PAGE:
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26 April 2006 @ 01:33 pm
Verge: Network  
I mean network in the "interconnected system of things or people" sense, not the "group of computers sense." I know, not what you expected for a cyberpunk game. I'm talking about a kind of story map. If you have any interest in game design or cyberpunk games, you'll want to read this because it's the coolest shit ever.

I'm taking Verge in a new direction. Yeah, it's been -- what? -- a year since I started scribbling my crazy ideas about my "cyberpunk role-playing game on the edge" and it's metamorphosed a couple times. Now something really freaky is coming out of the cocoon. Till now, Verge has been a pretty typical (read: derivative) indie-style rpg. A month or two ago I stumbled on some new ideas and now the whole game is changing into something wondrous and, hopefully, innovative.


I don't know where the ideas came from and that sucks. I believe in credit where credit is due. I know a bunch of people have been talking about story maps and relationship maps (r-maps). Breaking the Ice apparently does some stuff with a story map. Sorcerer introduced r-maps to indie gaming, or at least popularized them. Some of the folks whose blogs I read have talked about different kinds of story maps used to guide a game. I'm sure all that has seeped into my head at some point. I can't say that any specific person was a direct influence and I swear that this feels like something that I created on my own, as an evolution of r-maps. I'll just have to thank a lot of people in my credits.

Role of the Network

If you read the article I posted on Story Games, here's a summary of what's changing in my head.

  • What I called the Story Map, I'm going to call the Network.

  • The network will be created during play with a setup phase borne of necessity but players will continue to modify the network throughout play. In fact, play will be defined as scenes that have the potential to change the network.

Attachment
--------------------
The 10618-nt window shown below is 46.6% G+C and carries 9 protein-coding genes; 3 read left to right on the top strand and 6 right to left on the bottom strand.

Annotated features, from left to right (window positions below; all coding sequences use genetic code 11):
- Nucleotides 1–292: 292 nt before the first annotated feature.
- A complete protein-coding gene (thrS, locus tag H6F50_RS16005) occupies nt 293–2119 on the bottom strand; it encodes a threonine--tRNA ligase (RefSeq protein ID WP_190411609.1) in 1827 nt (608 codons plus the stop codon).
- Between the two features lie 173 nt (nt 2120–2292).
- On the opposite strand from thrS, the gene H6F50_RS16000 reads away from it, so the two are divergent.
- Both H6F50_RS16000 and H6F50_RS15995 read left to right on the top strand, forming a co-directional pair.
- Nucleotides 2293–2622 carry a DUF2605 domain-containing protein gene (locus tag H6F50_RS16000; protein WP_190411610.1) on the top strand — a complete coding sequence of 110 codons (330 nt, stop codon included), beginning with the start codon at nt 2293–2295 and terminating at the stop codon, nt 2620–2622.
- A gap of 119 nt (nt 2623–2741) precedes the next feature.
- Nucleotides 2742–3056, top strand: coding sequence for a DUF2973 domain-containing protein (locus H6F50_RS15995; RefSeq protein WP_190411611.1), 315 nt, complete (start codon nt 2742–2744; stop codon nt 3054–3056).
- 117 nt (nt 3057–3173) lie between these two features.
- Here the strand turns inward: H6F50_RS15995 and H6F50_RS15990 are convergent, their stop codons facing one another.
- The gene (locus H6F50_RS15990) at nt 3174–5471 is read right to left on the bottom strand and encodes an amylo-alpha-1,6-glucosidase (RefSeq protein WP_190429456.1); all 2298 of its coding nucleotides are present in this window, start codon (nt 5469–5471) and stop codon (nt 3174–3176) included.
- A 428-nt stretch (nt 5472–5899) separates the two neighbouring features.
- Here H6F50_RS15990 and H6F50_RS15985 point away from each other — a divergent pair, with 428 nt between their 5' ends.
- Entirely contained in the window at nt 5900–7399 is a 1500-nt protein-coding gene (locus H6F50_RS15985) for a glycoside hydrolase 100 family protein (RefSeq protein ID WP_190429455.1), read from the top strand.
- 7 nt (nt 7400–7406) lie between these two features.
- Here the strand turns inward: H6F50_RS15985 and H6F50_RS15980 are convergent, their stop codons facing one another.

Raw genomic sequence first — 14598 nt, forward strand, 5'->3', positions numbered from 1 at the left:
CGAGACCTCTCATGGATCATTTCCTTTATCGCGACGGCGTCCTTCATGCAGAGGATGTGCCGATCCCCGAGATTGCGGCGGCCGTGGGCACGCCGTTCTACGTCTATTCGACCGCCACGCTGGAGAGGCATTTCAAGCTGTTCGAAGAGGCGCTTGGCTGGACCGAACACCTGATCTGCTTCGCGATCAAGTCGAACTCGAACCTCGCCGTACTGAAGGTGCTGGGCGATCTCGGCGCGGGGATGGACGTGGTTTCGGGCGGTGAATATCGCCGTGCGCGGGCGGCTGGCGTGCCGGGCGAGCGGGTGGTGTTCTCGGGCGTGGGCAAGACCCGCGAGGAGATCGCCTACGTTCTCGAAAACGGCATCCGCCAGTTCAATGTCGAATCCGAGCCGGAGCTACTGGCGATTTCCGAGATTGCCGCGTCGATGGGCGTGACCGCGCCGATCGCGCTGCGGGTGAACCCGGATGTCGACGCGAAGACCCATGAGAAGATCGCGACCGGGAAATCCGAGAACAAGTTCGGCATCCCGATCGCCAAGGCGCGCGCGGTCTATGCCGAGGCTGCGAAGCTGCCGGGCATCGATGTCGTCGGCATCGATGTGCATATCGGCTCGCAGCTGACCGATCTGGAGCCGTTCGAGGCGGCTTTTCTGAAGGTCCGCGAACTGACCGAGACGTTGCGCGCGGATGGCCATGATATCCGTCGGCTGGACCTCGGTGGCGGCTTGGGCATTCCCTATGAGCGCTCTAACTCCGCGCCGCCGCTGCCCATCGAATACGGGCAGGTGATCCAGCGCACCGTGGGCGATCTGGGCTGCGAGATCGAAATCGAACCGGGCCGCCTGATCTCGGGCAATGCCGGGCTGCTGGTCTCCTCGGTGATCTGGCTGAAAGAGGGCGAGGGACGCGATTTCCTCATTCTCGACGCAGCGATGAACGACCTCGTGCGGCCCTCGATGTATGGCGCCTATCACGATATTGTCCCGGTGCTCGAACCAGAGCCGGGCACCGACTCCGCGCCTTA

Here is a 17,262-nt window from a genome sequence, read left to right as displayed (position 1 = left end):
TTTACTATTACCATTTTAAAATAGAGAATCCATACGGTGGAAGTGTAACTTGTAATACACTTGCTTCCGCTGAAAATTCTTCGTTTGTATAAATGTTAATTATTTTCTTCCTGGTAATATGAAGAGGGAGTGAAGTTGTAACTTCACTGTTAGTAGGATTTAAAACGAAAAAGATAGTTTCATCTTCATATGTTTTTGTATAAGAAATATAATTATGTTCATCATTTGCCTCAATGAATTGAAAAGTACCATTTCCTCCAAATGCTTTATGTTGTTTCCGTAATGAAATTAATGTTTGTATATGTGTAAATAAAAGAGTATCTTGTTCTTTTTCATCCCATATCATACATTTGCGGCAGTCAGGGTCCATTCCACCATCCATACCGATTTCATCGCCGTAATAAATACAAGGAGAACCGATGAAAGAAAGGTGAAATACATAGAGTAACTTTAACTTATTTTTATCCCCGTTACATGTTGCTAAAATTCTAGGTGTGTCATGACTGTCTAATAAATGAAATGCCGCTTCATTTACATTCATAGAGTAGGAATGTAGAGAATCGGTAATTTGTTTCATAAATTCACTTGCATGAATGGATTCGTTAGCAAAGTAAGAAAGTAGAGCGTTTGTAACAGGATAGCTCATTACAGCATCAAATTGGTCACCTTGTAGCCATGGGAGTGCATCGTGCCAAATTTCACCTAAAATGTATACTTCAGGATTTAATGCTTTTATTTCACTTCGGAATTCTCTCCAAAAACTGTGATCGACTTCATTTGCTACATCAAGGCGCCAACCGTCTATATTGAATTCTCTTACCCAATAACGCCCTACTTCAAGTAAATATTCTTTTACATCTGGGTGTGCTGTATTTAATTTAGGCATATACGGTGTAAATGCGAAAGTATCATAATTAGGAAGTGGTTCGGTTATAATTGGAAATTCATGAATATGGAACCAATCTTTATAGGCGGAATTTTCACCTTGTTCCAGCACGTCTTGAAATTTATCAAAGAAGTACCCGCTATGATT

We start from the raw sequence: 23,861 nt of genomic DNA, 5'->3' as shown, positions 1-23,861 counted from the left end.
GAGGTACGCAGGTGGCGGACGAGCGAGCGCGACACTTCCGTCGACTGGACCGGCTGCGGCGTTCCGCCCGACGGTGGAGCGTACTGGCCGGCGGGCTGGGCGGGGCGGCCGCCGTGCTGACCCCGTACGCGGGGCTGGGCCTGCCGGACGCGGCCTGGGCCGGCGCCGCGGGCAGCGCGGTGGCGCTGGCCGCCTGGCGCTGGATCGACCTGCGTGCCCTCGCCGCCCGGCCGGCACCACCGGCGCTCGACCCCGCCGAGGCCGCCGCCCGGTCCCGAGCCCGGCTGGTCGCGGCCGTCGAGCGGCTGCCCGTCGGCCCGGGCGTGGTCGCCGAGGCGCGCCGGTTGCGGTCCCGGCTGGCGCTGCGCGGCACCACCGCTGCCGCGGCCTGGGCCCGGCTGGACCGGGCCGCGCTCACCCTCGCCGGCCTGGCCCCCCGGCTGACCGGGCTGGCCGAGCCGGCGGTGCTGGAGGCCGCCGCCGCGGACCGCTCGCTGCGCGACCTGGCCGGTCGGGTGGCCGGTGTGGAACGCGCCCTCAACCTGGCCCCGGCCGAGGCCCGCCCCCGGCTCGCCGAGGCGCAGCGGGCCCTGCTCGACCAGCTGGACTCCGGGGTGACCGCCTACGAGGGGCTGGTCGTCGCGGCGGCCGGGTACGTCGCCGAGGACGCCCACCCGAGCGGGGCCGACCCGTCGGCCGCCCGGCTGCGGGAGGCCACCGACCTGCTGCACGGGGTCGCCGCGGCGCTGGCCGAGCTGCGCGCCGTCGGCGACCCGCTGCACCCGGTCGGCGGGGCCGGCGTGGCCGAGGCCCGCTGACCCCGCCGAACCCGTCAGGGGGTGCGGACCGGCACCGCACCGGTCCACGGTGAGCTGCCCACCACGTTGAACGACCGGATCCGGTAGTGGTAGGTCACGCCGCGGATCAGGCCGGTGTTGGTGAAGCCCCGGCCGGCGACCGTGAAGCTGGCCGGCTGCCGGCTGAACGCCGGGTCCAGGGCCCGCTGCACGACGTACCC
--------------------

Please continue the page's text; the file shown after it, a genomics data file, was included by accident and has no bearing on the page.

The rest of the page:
• Players will spend points to add to the network and gain points by ratifying stuff added by other players.

  • There won't be a separate character sheet. Characters are just part of the network.

  • Thus, changing the network during play can change characters.

Creating the Network

The network is defined as a bunch of elements (nodes) interconnected by relationships (edges). Nodes are people, places, things, and ideas that exist in the fictional world. Edges are connections between those elements. Each is defined by a short phrase. For example, a node "Knight Carson, hacker extraordinaire" might be connected to "Megasoft data centers" with the edge "hacked them" with the arrow pointing from Carson to Megasoft.

In the game, the players use a big sheet of paper to record the network. This is the setting and the characters all one one page.

Each player will start with 5 tokens (poker chips or glass beads work great). Spent tokens go into a common bank. Earned tokens come out of the bank. There's a setup phase before standard play to create the network. In turn, each player has an opportunity to contribute to the network in one of the following ways:
  • Spend 1 token to add a node to the network. Write the name of a person, place, thing, or idea on the network page. Also initial it so you can remember you created it.

  • Spend 1 token to add an edge between two existing nodes. Draw an arrow from one node to another and write a short phrase describing the nature of the relationship between those two things. Initial it so you can get credit.

  • Earn 1 token by ratifying (approving) someone else's node or edge. Add an exclamation point after the description of the node or edge. For example, if you think "Cyborgs" is a cool node, turn it into "Cyborgs!" and get a token from the bank.. The person who wrote the thing you ratified also gets a token from the bank.

  • Spend 1 token to question a node or element that you think is dubious. Add a question mark after the description of the node or edge. For example, if you think "Cyborgs!" is silly, turn it into "Cyborgs!?" It's fine to question something that is already well-questioned (creating, for example, "Cyborgs!???????").